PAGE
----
'I hope,' repeated John, 'that you have time to find another assistant?'

'Which short it is, indeed,' cried Mrs Gamp, turning up her languid eyes, and clasping Mr Westlock's wrist with matronly affection. 'To-morrow evenin', sir, I waits upon his friends. Mr Chuzzlewit apinted it from nine to ten.'

'From nine to ten,' said John, with a significant glance at Martin. 'and then Mr Chuffey retires into safe keeping, does he?'

'He needs to be kep safe, I do assure you,' Mrs Gamp replied with a mysterious air. 'Other people besides me has had a happy deliverance from Betsey Prig. I little know'd that woman. She'd have let it out!'

'Let HIM out, you mean,' said John.

'Do I!' retorted Mrs Gamp. 'Oh!'

The severely ironical character of this reply was strengthened by a very slow nod, and a still slower drawing down of the corners of Mrs Gamp's mouth. She added with extreme stateliness of manner after indulging in a short doze:

'But I am a-keepin' of you gentlemen, and time is precious.'

Mingling with that delusion of the teapot which inspired her with the belief that they wanted her to go somewhere immediately, a shrewd avoidance of any further reference to the topics into which she had lately strayed, Mrs Gamp rose; and putting away the teapot in its accustomed place, and locking the cupboard with much gravity proceeded to attire herself for a professional visit.

This preparation was easily made, as it required nothing more than the snuffy black bonnet, the snuffy black shawl, the pattens and the indispensable umbrella, without which neither a lying-in nor a laying-out could by any possibility be attempted. When Mrs Gamp had invested herself with these appendages she returned to her chair, and sitting down again, declared herself quite ready.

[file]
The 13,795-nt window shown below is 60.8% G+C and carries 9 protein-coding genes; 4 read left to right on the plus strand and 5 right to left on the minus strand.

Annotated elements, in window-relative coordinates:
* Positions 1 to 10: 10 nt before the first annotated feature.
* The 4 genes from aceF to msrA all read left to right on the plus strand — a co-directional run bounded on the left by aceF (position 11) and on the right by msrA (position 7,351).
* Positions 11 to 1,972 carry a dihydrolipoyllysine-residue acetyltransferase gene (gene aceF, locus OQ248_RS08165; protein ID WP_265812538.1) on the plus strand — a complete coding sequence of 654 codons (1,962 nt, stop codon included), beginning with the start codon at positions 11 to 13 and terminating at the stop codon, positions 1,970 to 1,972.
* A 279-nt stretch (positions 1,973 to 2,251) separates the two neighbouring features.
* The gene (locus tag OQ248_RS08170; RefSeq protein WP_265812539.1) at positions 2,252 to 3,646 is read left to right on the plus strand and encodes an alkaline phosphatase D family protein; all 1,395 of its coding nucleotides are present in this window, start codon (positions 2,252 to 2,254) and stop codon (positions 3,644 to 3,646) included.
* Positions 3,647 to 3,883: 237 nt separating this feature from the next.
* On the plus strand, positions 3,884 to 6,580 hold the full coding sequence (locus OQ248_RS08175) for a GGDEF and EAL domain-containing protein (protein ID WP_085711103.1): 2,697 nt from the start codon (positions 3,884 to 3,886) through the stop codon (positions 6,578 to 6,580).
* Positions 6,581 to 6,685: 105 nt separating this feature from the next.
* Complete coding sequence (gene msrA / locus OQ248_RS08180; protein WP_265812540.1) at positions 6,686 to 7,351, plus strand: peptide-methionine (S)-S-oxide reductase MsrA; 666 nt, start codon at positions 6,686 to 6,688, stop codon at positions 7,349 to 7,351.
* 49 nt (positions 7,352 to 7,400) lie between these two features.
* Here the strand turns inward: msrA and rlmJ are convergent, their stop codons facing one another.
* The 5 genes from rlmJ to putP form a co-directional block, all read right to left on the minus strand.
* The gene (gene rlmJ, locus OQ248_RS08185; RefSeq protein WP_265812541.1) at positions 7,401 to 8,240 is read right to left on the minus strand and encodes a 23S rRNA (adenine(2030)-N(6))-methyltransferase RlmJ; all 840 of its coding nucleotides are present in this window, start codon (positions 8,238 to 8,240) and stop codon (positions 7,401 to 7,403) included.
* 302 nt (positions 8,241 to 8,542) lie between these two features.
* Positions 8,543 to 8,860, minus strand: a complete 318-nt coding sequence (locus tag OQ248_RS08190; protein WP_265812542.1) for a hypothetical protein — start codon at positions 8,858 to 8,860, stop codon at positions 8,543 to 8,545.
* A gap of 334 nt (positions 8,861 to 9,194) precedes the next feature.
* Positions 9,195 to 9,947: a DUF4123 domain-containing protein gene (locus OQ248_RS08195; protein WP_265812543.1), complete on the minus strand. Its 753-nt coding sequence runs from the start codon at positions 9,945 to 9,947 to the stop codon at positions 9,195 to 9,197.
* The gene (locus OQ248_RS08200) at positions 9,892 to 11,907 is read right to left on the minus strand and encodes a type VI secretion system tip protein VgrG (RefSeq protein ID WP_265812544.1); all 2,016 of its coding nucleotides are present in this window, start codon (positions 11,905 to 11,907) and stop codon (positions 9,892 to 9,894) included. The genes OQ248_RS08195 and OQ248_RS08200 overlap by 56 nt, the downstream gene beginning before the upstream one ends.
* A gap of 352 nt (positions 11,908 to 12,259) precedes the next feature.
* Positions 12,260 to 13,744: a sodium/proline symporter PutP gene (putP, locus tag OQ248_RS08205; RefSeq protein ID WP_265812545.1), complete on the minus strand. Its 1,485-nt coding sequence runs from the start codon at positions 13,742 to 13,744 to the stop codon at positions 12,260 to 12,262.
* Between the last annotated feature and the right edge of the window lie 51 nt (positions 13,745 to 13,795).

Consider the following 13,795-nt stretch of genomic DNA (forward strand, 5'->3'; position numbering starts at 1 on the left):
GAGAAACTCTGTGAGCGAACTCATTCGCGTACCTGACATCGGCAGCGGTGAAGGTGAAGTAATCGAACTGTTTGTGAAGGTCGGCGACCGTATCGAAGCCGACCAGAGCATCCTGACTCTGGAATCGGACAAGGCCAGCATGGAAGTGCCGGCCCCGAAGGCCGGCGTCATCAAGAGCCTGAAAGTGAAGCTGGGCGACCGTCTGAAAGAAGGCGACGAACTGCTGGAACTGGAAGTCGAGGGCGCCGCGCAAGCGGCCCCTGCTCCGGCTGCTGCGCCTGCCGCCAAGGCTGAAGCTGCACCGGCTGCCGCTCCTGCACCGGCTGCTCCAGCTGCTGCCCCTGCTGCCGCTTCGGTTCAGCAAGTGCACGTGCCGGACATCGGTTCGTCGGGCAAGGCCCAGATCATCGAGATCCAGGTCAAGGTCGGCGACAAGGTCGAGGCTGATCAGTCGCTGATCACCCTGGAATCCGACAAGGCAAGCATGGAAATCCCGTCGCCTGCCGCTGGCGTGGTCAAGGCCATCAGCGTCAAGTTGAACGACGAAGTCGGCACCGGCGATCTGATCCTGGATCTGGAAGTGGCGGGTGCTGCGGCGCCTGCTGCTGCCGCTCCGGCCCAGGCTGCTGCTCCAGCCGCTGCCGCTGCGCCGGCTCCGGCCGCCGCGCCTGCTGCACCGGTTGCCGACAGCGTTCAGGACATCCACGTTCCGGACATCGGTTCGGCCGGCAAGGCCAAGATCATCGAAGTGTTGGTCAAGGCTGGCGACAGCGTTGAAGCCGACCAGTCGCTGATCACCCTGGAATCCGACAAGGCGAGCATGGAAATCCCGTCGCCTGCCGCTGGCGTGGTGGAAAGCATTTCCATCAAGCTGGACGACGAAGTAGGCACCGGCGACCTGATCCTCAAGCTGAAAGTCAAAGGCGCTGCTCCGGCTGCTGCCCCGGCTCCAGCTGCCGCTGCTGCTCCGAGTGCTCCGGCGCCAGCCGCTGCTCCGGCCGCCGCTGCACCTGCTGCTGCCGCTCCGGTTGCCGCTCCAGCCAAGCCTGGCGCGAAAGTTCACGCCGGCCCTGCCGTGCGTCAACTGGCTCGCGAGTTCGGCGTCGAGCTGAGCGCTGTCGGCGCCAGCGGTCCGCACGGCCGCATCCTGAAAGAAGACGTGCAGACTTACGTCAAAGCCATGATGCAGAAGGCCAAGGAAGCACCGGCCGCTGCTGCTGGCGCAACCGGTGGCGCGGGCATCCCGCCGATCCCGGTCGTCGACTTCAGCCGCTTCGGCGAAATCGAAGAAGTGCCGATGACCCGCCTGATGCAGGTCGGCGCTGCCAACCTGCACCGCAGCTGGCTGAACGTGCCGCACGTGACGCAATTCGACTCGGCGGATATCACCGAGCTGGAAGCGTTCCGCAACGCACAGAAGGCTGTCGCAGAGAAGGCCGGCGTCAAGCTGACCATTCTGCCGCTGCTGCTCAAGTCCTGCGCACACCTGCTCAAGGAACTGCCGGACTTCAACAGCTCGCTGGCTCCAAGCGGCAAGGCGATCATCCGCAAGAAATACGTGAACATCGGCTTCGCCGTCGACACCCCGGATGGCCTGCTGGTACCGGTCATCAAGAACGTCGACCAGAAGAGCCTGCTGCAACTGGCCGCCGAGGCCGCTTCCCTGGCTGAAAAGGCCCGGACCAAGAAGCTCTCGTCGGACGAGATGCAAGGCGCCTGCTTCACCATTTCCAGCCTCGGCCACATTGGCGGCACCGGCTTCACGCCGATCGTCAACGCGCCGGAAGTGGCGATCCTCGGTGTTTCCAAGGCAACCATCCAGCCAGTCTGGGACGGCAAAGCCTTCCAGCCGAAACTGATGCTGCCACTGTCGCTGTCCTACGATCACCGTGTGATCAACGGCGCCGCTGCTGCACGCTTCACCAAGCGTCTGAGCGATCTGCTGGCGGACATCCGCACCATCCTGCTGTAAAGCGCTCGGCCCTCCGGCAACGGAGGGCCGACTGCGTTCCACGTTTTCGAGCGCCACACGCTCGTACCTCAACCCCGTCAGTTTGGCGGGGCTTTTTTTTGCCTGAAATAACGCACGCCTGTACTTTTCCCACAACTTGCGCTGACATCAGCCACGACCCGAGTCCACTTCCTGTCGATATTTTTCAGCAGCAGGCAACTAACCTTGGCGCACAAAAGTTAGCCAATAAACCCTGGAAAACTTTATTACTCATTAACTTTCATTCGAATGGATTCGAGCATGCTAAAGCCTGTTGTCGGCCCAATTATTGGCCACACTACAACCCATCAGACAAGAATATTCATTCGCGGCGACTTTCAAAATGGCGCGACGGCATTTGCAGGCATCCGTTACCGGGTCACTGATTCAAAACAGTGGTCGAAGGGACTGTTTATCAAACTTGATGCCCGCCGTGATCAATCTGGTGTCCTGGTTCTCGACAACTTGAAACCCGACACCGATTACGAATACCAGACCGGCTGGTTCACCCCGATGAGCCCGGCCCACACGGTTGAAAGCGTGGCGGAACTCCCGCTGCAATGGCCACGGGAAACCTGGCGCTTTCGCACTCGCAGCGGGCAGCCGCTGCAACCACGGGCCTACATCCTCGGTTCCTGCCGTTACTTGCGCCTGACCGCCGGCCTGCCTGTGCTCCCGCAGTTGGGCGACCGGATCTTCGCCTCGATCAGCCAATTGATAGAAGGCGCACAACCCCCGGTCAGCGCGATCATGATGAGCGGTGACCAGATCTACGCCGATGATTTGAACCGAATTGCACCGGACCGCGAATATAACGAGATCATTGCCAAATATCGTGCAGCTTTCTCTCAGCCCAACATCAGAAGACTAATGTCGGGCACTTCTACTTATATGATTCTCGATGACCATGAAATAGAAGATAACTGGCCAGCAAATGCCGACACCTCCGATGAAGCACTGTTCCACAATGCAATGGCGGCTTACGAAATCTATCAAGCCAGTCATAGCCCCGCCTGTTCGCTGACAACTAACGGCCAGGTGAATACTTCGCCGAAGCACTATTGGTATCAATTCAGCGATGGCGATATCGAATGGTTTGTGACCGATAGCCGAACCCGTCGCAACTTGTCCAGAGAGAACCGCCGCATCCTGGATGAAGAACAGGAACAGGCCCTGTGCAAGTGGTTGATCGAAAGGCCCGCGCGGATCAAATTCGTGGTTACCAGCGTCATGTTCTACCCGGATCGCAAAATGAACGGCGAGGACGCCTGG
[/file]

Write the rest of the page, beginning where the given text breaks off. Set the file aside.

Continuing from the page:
'It's a 'appiness to know as one can benefit the poor sweet creetur,' she observed, 'I'm sure. It isn't all as can. The torters Betsey Prig inflicts is frightful!'

Closing her eyes as she made this remark, in the acuteness of her commiseration for Betsey's patients, she forgot to open them again until she dropped a patten. Her nap was also broken at intervals like the fabled slumbers of Friar Bacon, by the dropping of the other patten, and of the umbrella. But when she had got rid of those incumbrances, her sleep was peaceful.

The two young men looked at each other, ludicrously enough; and Martin, stifling his disposition to laugh, whispered in John Westlock's ear,

'What shall we do now?'

'Stay here,' he replied.

Mrs Gamp was heard to murmur 'Mrs Harris' in her sleep.

'Rely upon it,' whispered John, looking cautiously towards her, 'that you shall question this old clerk, though you go as Mrs Harris herself. We know quite enough to carry her our own way now, at all events; thanks to this quarrel, which confirms the old saying that when rogues fall out, honest people get what they want. Let Jonas Chuzzlewit look to himself; and let her sleep as long as she likes. We shall gain our end in good time.'